Friday, October 3, 2008
The need to keep an eye on liquidity and its movement - FT, Paul Davies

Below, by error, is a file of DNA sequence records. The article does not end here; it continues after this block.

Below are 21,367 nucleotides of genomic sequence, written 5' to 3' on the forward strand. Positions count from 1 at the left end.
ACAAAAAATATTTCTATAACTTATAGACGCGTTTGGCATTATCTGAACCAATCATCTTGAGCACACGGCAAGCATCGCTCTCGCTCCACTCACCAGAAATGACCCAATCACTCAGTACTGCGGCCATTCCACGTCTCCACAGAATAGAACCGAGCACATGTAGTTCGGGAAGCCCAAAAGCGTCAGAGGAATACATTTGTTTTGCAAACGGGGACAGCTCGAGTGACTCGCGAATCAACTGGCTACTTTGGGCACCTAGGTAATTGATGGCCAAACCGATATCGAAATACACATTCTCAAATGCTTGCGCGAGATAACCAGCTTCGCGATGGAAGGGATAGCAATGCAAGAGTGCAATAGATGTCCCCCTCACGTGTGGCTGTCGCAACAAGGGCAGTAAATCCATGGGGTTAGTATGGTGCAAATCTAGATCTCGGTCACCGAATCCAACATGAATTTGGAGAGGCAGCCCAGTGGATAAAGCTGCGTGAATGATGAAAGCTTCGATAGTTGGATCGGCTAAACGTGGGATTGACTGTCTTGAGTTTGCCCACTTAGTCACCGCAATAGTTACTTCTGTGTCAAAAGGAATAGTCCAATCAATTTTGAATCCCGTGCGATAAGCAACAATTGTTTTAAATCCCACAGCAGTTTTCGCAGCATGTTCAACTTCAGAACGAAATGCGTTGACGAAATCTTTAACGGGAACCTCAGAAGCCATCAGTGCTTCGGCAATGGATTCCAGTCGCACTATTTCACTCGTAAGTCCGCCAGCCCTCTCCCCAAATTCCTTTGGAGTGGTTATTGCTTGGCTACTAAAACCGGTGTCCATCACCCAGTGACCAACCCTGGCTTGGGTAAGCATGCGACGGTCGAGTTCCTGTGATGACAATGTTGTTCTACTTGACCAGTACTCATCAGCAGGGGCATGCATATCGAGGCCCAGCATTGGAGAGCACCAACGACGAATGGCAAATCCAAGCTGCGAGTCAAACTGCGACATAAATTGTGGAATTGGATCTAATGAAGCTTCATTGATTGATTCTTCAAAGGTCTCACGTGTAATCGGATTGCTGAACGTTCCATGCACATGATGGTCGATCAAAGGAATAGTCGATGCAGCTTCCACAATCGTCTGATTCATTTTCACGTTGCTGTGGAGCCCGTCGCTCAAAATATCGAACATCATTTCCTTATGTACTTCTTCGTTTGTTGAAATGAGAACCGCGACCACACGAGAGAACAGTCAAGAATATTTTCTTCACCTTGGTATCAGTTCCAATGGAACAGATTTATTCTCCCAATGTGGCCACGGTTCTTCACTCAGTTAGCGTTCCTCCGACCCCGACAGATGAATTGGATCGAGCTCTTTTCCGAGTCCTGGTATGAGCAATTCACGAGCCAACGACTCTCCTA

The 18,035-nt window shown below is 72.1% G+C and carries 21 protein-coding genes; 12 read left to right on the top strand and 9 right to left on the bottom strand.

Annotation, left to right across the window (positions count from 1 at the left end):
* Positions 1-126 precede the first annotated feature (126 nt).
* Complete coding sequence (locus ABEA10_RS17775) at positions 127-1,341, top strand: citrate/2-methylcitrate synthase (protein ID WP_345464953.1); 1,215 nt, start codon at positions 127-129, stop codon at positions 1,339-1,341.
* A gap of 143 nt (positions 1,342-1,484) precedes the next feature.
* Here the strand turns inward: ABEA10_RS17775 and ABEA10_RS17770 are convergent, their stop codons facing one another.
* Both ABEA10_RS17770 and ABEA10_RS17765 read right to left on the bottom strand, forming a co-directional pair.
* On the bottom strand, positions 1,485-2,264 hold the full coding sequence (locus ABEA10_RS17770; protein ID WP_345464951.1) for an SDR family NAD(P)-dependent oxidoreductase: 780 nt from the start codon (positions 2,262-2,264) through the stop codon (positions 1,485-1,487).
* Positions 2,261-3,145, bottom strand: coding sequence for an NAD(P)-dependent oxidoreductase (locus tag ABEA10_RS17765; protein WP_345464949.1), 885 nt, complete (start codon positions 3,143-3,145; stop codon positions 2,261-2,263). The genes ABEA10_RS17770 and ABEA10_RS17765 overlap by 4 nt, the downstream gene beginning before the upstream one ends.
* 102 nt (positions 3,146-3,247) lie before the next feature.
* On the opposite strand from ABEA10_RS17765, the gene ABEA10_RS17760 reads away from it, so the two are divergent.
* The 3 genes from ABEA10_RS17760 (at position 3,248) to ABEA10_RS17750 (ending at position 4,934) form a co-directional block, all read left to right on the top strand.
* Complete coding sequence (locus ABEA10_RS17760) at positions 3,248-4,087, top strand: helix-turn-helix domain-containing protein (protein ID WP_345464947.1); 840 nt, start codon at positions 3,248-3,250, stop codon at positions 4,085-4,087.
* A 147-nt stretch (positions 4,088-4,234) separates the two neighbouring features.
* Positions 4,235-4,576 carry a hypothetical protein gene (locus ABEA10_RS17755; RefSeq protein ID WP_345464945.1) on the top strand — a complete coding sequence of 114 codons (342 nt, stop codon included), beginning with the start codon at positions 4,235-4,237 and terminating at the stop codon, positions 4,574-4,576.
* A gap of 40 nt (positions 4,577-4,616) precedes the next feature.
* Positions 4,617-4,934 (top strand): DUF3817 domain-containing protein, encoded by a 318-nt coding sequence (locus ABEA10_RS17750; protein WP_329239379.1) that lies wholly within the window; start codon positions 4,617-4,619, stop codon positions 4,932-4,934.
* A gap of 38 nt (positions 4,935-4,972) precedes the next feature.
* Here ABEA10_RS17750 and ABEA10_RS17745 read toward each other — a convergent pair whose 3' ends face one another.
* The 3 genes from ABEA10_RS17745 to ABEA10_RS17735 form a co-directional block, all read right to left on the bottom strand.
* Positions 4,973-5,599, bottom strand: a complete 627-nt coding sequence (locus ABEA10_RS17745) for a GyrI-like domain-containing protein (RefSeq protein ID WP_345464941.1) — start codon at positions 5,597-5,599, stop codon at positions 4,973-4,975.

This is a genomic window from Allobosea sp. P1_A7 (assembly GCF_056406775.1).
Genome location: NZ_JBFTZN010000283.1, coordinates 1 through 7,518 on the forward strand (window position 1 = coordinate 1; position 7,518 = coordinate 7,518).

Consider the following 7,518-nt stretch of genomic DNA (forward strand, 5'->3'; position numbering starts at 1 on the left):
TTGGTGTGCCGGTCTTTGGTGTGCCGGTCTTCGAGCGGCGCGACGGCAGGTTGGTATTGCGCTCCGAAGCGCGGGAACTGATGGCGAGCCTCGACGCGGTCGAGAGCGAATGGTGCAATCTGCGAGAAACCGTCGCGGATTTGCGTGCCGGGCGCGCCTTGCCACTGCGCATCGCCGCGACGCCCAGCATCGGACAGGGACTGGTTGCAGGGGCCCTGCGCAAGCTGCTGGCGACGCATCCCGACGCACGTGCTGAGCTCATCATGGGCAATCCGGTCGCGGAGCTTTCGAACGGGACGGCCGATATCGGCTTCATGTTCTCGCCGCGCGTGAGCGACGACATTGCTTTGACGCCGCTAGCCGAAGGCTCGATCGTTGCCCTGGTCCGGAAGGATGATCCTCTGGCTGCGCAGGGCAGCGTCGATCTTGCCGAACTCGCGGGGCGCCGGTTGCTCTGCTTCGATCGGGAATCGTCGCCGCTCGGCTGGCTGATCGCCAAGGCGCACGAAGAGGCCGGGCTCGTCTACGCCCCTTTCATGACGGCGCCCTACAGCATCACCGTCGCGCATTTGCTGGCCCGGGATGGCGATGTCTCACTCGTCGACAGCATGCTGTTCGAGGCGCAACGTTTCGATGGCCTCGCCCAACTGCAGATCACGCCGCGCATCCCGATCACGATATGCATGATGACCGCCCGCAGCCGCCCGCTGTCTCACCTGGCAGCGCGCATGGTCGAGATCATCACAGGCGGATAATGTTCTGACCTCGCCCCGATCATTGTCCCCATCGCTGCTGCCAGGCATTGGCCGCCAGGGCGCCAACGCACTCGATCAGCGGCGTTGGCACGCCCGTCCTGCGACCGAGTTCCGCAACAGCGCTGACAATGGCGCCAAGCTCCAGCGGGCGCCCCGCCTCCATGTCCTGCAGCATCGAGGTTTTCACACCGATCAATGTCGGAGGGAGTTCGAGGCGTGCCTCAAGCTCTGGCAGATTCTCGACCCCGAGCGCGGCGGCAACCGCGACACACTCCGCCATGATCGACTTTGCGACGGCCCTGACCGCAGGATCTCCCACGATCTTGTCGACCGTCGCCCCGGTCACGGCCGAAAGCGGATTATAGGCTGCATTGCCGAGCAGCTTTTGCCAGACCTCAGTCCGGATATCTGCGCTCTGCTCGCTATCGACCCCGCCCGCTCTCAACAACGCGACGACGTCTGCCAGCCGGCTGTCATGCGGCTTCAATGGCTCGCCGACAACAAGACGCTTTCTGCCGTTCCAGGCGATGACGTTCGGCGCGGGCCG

Securitization, shadow-banks, Credit derivatives free banks from capiatal constraints and allow them to reuse capital to flow faster among parties. These financial accelators not only increased the capital market liquidity, but also spun the credit crisis out of control... The fallout from September's financial turmoil has put banks in such a funk it appears they are no longer talking to each other. Tensions in money markets are so high we have witnessed the extraordinary spectacle of central banks not only providing liquidity but in effect becoming the market. So while the European Central Bank, for example, has made huge injections of emergency liquidity, it has taken in even larger amounts in record overnight deposits at low, penalty interest rates. It is a useful reminder that the concept of "liquidity" does not refer simply to the volume of money available, but also the way it moves, how freely and quickly it can flow between parties. For many this is a statement of the obvious. Less obvious, perhaps, is the corollary: that the greater the freedom and speed with which money moves, the greater its availability - and hence the greater seems its volume. This second point is crucial to understanding the growth of the credit bubble and its subsequent collapse and is summed up in the pithy, rueful words I have heard in some form from a number of senior bankers: "What we thought was a wall of liquidity turned out to be a wall of leverage." The point also has implications for the lessons that both financial regulators and central bank policymakers might take from the current mess. The most important effect of the credit innovations that contributed to the bubble was their impact on the velocity of money when used as capital. In monetarist terms, velocity refers to how often each unit of money is reused, or recycled. For banks, the great leap forward with securitisation - the practice of turning individual loans into saleable securities - was the way it was deemed to reduce, restructure and redistribute credit risk. This freed capital to be used again (and again) to support new lending - and so increased its velocity. However, very smart people who were paid to make capital make more money found a way to increase that velocity further: the "shadow banks". This phrase describes the off-balance-sheet structured investment vehicles and conduits that played a major role in the later stages of the credit bubble. These have been destroyed in the bubble's collapse. The last surviving independent SIV, Sigma Finance, closed this week after banks pulled the plug on its life-support finance. Such vehicles were pure leverage. They were ultimately supported by liquidity guarantees from banks. As long as these guarantees remained only an unfunded pledge, they drew no capital charge. This allowed banks to create even more credit per unit of capital used. (SIVs, unlike conduits, did have external capital providers, but at the point of collapse the banks more often than not bailed them out, in effect taking on the capital risks.) The problem for regulators and central bankers here was that "shadow banks" were not very transparent. Banks were very unspecific in their reporting of guarantees. It was not even obvious that the velocity of capital had been accelerated - except perhaps in asset value inflation. But there was a further spur to velocity. This spur was even more lacking in transparency and may have had an even greater effect: credit derivatives. These are an incredibly powerful accelerant because they allow banks to recycle and reuse capital without even having to fund the extra leverage. David Roche of Independent Strategy, a regular on these pages, argues strongly in his book New Monetarism the importance of these innovations. They drove the expansion of liquidity and the loss of control over credit creation experienced by central banks. In the clamour for a regulatory crackdown on banking and finance, it is the lack of transparency round the use of credit derivatives that demands most attention - including the total return swaps that provide hedge fund leverage and banks' extension of liquidity guarantees. Financial regulators and central banks must co-operate to regain control over liquidity in both its size and its movement. This, more than anything else, is why we need vastly improved awareness, monitoring and control of derivatives.